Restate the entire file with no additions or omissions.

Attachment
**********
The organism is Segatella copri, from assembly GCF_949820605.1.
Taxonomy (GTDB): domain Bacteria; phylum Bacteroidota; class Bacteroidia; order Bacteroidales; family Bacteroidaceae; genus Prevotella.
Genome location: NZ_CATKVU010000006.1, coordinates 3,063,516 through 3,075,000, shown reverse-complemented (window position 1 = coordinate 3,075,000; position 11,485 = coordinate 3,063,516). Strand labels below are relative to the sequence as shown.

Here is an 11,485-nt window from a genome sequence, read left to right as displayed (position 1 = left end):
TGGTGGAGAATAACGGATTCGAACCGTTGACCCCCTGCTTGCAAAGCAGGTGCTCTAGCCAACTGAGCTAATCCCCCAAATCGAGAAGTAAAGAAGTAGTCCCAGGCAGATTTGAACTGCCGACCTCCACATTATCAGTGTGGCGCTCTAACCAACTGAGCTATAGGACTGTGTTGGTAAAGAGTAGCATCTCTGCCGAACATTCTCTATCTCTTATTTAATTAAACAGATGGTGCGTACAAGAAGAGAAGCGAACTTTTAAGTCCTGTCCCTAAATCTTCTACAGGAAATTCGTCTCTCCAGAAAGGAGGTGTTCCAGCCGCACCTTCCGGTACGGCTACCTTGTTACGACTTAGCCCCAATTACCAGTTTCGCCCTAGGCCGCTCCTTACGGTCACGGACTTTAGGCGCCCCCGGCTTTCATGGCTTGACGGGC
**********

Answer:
The organism is Segatella copri, from assembly GCF_949820605.1.
Taxonomy (GTDB): domain Bacteria; phylum Bacteroidota; class Bacteroidia; order Bacteroidales; family Bacteroidaceae; genus Prevotella.
Genome location: NZ_CATKVU010000006.1, coordinates 3,063,516 through 3,075,000, shown reverse-complemented (window position 1 = coordinate 3,075,000; position 11,485 = coordinate 3,063,516). Strand labels below are relative to the sequence as shown.

Here is an 11,485-nt window from a genome sequence, read left to right as displayed (position 1 = left end):
TGGTGGAGAATAACGGATTCGAACCGTTGACCCCCTGCTTGCAAAGCAGGTGCTCTAGCCAACTGAGCTAATCCCCCAAATCGAGAAGTAAAGAAGTAGTCCCAGGCAGATTTGAACTGCCGACCTCCACATTATCAGTGTGGCGCTCTAACCAACTGAGCTATAGGACTGTGTTGGTAAAGAGTAGCATCTCTGCCGAACATTCTCTATCTCTTATTTAATTAAACAGATGGTGCGTACAAGAAGAGAAGCGAACTTTTAAGTCCTGTCCCTAAATCTTCTACAGGAAATTCGTCTCTCCAGAAAGGAGGTGTTCCAGCCGCACCTTCCGGTACGGCTACCTTGTTACGACTTAGCCCCAATTACCAGTTTCGCCCTAGGCCGCTCCTTACGGTCACGGACTTTAGGCGCCCCCGGCTTTCATGGCTTGACGGGC